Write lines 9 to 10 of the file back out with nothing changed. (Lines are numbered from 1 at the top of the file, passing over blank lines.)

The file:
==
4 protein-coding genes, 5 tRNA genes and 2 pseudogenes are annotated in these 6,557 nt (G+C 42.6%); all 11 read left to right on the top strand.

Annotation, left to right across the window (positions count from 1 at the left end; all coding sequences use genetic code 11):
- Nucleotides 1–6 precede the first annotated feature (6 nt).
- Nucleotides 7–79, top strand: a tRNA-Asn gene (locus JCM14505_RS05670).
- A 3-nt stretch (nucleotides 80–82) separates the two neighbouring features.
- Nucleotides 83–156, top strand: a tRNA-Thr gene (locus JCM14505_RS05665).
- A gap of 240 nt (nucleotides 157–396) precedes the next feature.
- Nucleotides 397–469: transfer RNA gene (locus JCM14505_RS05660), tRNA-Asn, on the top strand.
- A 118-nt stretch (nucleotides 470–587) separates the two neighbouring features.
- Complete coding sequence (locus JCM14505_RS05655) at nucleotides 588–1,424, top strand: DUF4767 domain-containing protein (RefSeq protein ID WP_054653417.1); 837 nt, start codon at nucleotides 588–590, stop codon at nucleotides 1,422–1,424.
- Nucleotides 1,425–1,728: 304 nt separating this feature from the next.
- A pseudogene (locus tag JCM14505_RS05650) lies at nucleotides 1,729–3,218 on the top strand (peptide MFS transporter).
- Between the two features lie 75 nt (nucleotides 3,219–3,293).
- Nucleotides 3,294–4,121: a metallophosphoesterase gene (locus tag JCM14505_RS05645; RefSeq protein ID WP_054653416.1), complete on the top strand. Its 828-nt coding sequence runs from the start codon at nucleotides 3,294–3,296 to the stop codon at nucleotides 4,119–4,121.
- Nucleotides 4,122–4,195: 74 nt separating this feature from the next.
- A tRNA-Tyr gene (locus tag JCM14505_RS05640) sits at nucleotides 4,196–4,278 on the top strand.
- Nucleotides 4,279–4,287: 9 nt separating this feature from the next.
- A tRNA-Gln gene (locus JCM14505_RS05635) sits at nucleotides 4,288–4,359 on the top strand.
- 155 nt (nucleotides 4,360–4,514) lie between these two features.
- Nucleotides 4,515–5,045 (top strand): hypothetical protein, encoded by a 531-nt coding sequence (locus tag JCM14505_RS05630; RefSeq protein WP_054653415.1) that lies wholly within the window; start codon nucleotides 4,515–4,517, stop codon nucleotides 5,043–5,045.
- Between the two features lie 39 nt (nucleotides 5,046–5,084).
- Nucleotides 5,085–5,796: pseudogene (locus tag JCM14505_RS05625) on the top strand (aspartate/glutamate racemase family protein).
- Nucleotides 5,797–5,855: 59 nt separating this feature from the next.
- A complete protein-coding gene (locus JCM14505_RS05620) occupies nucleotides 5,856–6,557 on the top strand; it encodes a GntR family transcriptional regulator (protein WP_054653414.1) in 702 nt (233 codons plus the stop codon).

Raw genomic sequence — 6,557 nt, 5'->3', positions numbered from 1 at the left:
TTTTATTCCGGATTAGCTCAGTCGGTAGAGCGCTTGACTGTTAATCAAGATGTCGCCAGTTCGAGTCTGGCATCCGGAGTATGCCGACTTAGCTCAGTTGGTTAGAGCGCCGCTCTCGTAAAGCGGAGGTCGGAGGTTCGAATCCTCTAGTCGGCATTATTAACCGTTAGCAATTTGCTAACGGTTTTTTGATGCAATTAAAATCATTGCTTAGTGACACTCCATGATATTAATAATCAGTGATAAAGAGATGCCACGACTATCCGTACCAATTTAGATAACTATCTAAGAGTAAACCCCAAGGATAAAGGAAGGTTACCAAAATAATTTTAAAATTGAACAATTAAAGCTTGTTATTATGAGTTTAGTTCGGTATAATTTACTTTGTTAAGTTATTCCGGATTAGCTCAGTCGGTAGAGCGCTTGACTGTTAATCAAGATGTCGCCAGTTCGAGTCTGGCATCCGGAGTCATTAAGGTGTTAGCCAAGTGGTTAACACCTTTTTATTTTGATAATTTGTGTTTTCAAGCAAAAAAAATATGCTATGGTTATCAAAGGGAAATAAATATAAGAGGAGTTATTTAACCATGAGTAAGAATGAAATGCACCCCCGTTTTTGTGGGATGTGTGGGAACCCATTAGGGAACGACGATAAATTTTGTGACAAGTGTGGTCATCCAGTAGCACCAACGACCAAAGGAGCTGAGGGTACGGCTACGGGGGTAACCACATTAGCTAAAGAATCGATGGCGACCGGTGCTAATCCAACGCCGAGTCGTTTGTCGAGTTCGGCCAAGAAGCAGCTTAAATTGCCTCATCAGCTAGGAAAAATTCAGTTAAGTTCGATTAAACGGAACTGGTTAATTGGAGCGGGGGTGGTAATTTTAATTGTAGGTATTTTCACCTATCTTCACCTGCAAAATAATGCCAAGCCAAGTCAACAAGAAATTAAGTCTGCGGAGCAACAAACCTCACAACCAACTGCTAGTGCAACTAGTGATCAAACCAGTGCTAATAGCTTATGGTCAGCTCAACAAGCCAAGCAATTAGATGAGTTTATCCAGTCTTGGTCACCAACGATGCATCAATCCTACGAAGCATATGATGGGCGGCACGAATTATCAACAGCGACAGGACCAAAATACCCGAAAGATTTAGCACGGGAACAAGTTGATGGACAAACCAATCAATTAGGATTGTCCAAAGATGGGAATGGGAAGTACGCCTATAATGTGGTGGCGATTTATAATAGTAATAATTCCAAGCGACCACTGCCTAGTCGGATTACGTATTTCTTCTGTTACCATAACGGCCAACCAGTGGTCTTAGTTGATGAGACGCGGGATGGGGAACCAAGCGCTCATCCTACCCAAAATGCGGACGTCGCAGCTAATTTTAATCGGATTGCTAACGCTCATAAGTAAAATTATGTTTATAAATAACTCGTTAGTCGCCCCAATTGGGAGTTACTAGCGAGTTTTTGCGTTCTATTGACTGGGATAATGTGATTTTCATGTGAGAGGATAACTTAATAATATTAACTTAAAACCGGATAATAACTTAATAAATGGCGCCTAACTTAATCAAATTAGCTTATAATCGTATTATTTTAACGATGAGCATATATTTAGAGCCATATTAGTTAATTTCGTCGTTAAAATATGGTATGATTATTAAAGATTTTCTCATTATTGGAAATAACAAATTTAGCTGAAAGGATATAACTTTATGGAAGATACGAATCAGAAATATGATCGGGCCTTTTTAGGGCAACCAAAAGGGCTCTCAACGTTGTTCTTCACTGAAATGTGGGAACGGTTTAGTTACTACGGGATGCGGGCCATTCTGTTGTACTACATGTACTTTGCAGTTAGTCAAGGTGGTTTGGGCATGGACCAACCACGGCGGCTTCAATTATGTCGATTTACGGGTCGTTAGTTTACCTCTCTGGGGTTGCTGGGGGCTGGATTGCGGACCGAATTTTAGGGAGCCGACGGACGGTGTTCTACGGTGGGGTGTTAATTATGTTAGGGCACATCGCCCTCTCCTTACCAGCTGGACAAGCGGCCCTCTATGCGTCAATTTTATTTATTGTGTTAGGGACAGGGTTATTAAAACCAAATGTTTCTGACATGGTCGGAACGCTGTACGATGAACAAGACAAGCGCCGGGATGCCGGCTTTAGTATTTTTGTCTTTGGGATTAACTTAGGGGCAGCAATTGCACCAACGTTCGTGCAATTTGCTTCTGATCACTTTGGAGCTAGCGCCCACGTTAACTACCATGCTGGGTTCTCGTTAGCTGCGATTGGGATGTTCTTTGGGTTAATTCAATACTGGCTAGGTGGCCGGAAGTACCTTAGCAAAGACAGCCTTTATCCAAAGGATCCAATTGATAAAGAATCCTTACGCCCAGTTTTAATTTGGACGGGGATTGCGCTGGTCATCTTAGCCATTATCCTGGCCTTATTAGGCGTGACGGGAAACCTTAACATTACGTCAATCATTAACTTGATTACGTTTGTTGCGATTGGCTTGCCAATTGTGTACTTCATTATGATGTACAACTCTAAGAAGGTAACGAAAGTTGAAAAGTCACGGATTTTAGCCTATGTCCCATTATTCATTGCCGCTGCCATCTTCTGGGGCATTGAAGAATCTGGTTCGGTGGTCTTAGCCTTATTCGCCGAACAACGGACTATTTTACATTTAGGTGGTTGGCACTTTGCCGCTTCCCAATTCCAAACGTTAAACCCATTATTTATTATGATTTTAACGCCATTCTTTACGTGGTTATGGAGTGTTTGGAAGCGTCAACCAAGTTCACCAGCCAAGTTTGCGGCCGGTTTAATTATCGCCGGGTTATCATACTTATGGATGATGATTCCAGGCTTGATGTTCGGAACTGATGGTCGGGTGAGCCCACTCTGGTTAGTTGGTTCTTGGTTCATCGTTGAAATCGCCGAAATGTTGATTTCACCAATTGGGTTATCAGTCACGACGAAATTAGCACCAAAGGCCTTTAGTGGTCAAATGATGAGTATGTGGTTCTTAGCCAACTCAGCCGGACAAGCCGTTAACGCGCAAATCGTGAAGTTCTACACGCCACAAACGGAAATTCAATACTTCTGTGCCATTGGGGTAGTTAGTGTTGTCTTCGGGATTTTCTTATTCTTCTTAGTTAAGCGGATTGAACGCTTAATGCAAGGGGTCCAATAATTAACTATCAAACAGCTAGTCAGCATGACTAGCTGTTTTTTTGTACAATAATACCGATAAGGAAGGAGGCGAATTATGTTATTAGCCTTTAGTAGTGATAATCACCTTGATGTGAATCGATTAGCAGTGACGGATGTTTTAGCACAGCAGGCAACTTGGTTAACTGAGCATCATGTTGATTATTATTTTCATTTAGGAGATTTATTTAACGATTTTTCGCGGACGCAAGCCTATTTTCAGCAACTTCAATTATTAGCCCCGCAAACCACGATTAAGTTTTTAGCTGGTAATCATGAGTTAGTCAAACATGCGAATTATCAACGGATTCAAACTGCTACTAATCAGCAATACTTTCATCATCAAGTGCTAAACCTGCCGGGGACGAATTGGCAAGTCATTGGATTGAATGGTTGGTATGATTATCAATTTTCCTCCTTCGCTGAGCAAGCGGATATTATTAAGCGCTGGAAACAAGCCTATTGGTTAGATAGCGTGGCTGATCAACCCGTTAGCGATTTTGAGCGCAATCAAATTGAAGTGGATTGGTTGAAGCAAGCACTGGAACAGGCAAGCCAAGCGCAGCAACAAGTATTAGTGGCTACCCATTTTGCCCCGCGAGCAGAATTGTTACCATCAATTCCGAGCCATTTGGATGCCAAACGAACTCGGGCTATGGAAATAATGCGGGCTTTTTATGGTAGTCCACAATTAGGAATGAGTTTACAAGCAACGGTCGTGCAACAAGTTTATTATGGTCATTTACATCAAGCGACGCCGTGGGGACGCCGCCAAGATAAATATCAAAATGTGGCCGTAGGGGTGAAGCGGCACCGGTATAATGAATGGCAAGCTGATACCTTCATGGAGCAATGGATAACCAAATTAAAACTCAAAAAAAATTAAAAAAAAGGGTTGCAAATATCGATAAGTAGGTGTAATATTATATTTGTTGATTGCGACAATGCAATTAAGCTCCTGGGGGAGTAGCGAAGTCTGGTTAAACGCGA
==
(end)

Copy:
- A 118-nt stretch (nucleotides 470–587) separates the two neighbouring features.
- Complete coding sequence (locus JCM14505_RS05655) at nucleotides 588–1,424, top strand: DUF4767 domain-containing protein (RefSeq protein ID WP_054653417.1); 837 nt, start codon at nucleotides 588–590, stop codon at nucleotides 1,422–1,424.